By Jack King
Is the building inspections process a necessary evil or a bureaucratic roadblock on the business highway?
Opinions vary depending on a person’s experience and perspective. Some contractors are among the first to defend the process.
Mike Mendoza is owner of Guadalajara Restaurant, 916 L Casillas Blvd. He opened a delicatessen branch called Guad To Go at 2916 N. Prince Street last year. Mendoza said he thinks inspectors sometimes throw their weight around and the process needs to be “loosened up a little bit.”
“When we redid this building on Prince Street, most of the inspections people were great. The only person I had any trouble with was an inspector for the state environment department,” he said.
“I had bought some used equipment. I bought it from a reputable dealer in Amarillo and it had its National Sanitation Foundation approval tag, but I didn’t have the receipts. He threatened me that if I didn’t have the paperwork, I couldn’t open,” Mendoza said.
Mendoza said a week before Guad-to-go opened he dealt with another inspector from the same department who gave them a top grade.
Sid Strebeck, one of the partners who remodeled the old Furrs Cafeteria at 810 E. 21st St. into the Master’s Centre, a Christian bookstore with space for other businesses, said inspectors didn’t hinder that project. But Strebeck said there are some parts of the building code that go beyond protecting public health and welfare.
“Particularly when you retrofit a building, you need to know what changes need to go with what use. If a particular aspect of the code is not aimed at protecting health and welfare, we should have some latitude and there should be an appeals process,” he said.
“For example, a smaller sewer line might go with your use. Later on you might have to re-lay it and that could mean tearing up the building, but that should be up to the owner. There should be options,” he said.
Strebeck said code requirements such as those setting the size of corridors could result in wasted space, without directly helping public health and safety. Requirements that parts of the project get separate architects’ or engineers’ stamps cost builders time and money, and may be unnecessary if a professional designer has drawn plans for the building.
“The good of the people is best served by looking at the big picture. If we get too restrictive, we wind up hurting the very people we’re trying to protect, through less business and higher costs,” he said.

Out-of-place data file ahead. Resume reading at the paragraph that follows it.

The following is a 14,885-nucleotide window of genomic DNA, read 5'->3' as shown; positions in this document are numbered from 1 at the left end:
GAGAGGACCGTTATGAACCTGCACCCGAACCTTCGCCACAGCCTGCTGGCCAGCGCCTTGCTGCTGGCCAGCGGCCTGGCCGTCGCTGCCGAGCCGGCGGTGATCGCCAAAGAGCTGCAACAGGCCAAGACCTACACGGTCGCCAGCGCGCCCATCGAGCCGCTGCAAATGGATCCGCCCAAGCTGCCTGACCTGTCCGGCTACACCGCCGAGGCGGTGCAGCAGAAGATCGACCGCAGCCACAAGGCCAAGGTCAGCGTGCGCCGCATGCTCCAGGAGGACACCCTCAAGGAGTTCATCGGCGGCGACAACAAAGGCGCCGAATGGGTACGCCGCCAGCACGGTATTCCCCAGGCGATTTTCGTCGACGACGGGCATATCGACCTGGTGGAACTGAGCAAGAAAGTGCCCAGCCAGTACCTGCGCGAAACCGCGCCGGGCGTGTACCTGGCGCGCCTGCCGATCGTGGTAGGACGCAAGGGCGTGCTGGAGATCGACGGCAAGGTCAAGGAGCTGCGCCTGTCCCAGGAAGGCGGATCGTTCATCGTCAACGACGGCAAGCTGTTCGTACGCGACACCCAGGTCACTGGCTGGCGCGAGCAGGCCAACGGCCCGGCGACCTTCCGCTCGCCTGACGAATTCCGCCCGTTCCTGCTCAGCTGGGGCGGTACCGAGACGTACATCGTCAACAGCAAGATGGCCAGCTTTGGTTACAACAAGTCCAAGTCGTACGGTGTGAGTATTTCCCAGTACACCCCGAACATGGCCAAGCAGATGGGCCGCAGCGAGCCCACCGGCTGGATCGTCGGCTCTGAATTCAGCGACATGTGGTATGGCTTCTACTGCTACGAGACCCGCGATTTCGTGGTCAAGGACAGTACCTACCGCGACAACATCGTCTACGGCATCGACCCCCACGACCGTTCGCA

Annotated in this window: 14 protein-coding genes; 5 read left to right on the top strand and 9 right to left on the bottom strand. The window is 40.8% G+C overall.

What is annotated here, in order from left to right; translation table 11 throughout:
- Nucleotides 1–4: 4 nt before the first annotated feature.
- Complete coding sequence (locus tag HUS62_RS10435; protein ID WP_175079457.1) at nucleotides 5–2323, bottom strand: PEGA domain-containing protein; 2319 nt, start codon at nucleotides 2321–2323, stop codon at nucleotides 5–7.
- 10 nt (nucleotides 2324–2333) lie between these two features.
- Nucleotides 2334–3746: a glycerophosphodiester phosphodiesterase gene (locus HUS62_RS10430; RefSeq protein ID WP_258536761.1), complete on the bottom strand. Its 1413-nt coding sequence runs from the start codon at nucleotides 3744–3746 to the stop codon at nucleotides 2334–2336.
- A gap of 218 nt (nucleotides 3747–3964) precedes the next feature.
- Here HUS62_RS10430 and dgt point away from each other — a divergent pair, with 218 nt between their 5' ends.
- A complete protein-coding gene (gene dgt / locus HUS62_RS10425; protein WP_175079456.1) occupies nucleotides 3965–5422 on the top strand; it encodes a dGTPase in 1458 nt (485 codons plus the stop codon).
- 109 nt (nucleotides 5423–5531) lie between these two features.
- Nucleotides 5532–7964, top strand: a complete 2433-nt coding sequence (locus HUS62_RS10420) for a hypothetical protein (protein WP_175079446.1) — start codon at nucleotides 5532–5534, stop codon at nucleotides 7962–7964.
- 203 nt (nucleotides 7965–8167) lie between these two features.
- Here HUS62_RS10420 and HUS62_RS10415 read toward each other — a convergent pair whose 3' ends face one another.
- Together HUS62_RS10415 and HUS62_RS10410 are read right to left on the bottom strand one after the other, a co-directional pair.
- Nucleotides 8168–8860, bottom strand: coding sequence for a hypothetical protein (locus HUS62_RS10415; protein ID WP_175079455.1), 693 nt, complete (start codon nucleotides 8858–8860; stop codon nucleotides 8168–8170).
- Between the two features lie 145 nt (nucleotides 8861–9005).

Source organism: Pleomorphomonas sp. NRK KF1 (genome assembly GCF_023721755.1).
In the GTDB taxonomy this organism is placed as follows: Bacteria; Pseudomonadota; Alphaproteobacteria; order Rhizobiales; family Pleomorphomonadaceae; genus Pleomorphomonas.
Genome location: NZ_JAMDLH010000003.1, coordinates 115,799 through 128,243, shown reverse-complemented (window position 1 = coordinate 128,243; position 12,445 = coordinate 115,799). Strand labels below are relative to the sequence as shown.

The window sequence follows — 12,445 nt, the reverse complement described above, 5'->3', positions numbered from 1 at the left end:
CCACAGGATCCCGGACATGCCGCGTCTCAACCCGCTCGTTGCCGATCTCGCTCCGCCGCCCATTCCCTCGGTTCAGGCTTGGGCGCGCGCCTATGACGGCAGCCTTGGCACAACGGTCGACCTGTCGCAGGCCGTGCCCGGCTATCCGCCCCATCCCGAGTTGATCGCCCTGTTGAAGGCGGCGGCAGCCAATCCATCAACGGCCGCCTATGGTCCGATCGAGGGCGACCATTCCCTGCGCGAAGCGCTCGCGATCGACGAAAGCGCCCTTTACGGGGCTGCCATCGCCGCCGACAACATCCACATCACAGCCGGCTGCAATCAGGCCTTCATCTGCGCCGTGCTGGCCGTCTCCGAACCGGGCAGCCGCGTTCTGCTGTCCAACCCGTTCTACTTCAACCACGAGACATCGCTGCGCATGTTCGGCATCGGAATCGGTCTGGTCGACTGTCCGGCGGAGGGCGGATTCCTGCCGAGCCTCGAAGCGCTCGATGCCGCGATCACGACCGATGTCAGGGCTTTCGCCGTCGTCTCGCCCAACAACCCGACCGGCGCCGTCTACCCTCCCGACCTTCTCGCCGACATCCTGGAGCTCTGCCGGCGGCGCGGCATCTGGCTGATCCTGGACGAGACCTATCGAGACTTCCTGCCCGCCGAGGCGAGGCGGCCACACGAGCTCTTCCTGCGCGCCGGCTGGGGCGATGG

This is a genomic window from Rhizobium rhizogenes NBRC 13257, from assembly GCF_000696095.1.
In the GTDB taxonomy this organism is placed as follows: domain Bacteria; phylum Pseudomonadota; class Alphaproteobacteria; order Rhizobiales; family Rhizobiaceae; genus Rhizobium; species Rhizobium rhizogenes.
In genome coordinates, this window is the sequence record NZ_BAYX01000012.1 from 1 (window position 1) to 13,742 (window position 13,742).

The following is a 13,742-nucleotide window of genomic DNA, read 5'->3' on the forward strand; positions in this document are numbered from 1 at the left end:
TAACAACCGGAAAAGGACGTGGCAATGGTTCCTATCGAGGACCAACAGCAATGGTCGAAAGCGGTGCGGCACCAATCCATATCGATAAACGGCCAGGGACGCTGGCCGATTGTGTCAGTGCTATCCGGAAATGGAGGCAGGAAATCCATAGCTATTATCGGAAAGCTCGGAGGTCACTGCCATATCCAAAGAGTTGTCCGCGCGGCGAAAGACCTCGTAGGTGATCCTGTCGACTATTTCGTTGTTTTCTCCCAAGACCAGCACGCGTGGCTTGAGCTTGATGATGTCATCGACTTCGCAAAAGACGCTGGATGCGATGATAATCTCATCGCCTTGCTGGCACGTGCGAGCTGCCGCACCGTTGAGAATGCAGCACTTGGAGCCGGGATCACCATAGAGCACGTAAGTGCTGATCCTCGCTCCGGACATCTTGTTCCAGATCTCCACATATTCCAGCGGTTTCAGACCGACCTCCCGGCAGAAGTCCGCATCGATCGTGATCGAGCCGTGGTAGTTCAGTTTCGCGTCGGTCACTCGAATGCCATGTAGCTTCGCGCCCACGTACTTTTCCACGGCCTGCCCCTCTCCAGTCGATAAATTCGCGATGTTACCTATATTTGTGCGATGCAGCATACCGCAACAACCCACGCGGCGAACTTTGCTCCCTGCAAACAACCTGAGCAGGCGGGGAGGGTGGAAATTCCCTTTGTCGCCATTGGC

David Petty, another partner in the Master’s Centre who has built commercial structures and churches in Clovis and elsewhere, said he takes a neutral position on the process.
“I’m just going to do the best I can and work with the inspectors and try to educate them. They’ve been handed rules to enforce and are trying to do their job just like you or me,” he said.
Dennis Rogers, owner of Suden Inc. builders, said builders in Clovis have problems with the state electrical inspector, but the problem is not with the way he inspects buildings, but the fact that he is overworked.
“The guy just has too much of an area to cover — half the state. If we happen to miss him one week, it’s another week before he comes back to town. It’s not the guy himself. He’s doing a good job,” he said.
Inspections, Rogers added, are a necessary evil.
“Every contractor has be held responsible for his work, especially if it’s a place where people will live and work. It’s like (a news reporter) writing a story. You can read and reread that story and not see an error, because you know what’s supposed to be there. But an editor will look at it and see the error. It’s the same thing with construction. (A contractor) will be working on a job and you’ll know what you’re planning to do. An inspector can come in and see an error you don’t see,” he said.
Butch Dunn, owner of the Towne Crier audio store who does a variety of electrical work, said once inspectors forced him to dig up and reroute a gas line into his building that he had laid under a slab.
“I (complained) and carried on, but they were right and I was wrong, because an undetected gas leak could have caused an explosion,” he said.
Inspections are good for the industry, Dunn said.
“Dorman (Austin, the state electrical inspector) is good for the industry, because he doesn’t let you get away with anything. That’s better for the building owner and it saves lawsuits for the builder down the line,” he said.
“Are we over regulated? No. There was a house in Portales that blew up near a school. As I remember, it killed two people. Regulation that stops that kind of thing is good,” he said.
Petty said he advises those upset with regulation to get involved with the system.
“If we don’t like what we adopt, we need to fix it. Get on some committee and try to fix it,” he said.
He added that working within the system can often be frustrating.
“I’m not sure that everything we don’t like (about the system) can be fixed,” he said.